September 13, 2017
2017 Charlotte Primary Election Report
Results are in from Charlotte’s primary election held Tuesday, September 12, and the city will have a new mayor and a number of new faces on city council next year. Low voter turnout did not prevent a shakeup at city hall as less than 8 percent of registered voters cast ballots in an election that ousted incumbents and likely will add more than a couple millennials and political newcomers to the Charlotte City Council dais. A primary runoff election will be held October 10 and the general election will be held Tuesday, November 7.
In addition to mayor and city council, voters in the general election will decide on Charlotte-Mecklenburg Board of Education representatives. The board is non-partisan and has no primary election.
Also on the ballot, voters will consider a $922 school bond referendum that would provide for new and replacement schools, building renovations and other infrastructure improvement needs.
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Mayor Pro Tem Vi Lyles unseated incumbent Mayor Jennifer Roberts in the Democratic primary. In what was expected to be a close race, Lyles outperformed Roberts and state Senator Joel Ford to win the party nomination. Lyles jumped out to a roughly 10 point lead early in the returns and held the margin nearly the entire night, gaining 46 percent of the vote and avoiding a runoff.
On the Republican side, Kenny Smith breezed through the primary with 88 percent of the vote. Smith will have a financial advantage over Lyles headed into the general election, having spent very little of his war chest during the primary and having $325,000 on hand as of August. Lyles had to spend nearly all of her campaign cash during the primary campaign and is left with approximately $43,000.
Although Democrats outnumber Republicans in Charlotte nearly two-to-one, recent contests for mayor have been competitive. Both sides will need to appeal to the growing number of unaffiliated voters to secure the mayor’s office in November.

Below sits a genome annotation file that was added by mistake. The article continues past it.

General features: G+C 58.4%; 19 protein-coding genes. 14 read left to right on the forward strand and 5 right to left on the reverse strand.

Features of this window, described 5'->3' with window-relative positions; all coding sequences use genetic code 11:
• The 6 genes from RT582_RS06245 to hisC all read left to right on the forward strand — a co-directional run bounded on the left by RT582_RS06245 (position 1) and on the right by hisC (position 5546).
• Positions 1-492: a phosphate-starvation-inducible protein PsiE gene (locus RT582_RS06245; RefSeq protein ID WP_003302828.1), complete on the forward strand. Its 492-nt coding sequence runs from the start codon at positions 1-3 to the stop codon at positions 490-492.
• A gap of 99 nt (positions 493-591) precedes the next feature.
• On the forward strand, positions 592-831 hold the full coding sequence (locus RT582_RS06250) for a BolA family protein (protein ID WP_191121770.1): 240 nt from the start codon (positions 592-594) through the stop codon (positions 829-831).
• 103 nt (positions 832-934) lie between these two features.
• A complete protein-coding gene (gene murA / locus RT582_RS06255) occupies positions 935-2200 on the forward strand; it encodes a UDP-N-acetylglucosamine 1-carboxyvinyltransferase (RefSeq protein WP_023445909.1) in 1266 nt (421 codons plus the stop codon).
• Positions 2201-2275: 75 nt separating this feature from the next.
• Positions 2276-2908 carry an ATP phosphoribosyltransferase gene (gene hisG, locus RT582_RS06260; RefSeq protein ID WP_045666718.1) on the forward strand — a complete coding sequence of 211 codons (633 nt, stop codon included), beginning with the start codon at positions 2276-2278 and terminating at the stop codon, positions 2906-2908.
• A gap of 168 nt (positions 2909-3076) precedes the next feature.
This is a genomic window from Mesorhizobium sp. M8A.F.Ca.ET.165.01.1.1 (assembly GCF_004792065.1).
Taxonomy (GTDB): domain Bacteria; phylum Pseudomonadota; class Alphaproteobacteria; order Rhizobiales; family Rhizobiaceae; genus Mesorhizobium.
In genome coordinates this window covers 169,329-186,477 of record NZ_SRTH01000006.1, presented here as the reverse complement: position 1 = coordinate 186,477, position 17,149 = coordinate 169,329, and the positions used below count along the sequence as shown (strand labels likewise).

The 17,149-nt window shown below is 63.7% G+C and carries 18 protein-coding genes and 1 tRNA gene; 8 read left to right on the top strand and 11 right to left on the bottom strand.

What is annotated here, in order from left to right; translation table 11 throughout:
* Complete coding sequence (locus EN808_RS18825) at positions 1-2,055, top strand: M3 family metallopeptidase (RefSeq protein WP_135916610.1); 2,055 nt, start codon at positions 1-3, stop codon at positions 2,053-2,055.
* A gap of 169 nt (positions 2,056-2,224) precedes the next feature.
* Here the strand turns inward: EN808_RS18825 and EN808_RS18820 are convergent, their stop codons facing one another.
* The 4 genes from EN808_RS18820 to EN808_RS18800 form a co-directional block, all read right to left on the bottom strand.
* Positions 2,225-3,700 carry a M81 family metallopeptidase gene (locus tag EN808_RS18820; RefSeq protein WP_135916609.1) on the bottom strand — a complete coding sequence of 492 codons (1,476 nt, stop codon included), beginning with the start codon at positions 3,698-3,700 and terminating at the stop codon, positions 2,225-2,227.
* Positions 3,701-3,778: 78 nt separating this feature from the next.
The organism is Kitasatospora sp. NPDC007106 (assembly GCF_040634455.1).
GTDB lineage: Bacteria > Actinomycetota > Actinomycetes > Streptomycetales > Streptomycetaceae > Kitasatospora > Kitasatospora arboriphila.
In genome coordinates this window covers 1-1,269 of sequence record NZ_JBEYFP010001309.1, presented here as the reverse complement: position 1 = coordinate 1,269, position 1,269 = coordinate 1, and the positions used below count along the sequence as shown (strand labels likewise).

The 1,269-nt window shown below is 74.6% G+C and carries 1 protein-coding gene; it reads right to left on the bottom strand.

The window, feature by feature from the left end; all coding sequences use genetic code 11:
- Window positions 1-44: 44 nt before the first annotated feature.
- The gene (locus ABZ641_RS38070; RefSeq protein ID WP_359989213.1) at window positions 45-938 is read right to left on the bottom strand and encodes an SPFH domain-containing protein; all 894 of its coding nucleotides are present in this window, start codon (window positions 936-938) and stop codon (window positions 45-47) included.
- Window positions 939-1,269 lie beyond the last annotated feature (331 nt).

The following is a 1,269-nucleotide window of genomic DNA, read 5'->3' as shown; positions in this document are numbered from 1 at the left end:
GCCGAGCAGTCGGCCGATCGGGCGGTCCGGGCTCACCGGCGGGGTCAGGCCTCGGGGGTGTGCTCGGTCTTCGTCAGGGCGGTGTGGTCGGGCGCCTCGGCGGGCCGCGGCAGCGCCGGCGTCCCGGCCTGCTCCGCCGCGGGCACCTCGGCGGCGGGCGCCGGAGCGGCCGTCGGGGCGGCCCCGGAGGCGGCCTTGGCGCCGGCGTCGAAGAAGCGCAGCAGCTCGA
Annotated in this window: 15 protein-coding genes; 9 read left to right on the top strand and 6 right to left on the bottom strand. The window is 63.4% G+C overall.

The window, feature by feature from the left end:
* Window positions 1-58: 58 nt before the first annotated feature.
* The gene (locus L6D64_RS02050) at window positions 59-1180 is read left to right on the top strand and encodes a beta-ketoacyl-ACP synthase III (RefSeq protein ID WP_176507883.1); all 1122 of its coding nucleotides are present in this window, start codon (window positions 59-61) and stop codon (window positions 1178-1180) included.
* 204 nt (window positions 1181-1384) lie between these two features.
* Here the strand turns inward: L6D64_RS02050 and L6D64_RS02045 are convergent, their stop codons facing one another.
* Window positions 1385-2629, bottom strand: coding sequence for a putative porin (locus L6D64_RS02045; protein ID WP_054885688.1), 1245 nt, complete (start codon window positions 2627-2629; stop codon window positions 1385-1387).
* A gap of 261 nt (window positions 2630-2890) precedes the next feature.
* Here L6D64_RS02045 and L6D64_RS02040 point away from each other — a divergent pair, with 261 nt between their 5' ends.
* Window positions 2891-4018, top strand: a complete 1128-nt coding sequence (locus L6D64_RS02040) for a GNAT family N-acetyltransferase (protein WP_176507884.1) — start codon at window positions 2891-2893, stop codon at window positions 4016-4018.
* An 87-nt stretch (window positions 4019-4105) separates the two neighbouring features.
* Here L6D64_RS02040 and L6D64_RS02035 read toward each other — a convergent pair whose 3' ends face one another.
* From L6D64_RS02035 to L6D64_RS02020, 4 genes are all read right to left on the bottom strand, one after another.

Two incumbents and two newcomers won the Democratic primary, filling four at-large spots on the general election ballot. Longtime Councilman James “Smuggie” Mitchell was the top vote getter. Newcomer Braxton Winston, who gained attention as an activist following the Keith Scott shooting, was second among candidates. Julie Eiselt will have an opportunity to campaign for her second term on council. Finally, Dimple Ajmera will round out the Democratic at-large candidates in her first campaign. Ajmera was appointed to the District 5 seat on council following John Autry’s election to the N.C. General Assembly last year. Democrats currently hold all four at-large seats on council. Three Republicans – Parker Cains, John Powell and David Michael Rice – and Libertarian Steven DiFiore are also seeking at-large seats in November.
Larken Egleston is also in the wave of young, new faces that will sit around the dais next year, ousting longtime District 1 representative Patsy Kinsey to claim a seat on council. He does not have a challenger in the general election.
In Al Austin’s former district, four Democratic candidates filed to fill the open seat. Justin Harlow edged out J’Tanya Adams by 13 votes and will face Republican Pete Givens in the general election.
Incumbent Democrat Greg Phipps defended his seat from three challengers and will be serving his third term. He does not face a general election opponent.
In another open seat race, six Democrats filed to represent the 5th District. Darrell Bonapart gained 34 percent of the vote and will face Matt Newton (29%) in a runoff for the district seat. There is no Republican challenger in the general election.
In the only Republican city council primary of the election, Tariq Bokhari won the nomination to fill Kenny Smith’s former seat. He will face Democrat Sam Gunderson and Libertarian Jeff Scott in November.
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The 3rd and 7th Districts did not have primary races. In the 3rd District, incumbent Democrat LaWana Mayfield will face Republican and political newcomer Daniel Herrera. In the south Charlotte 7th District, incumbent Republican Ed Driggs will face Democrat Sharon Roberts.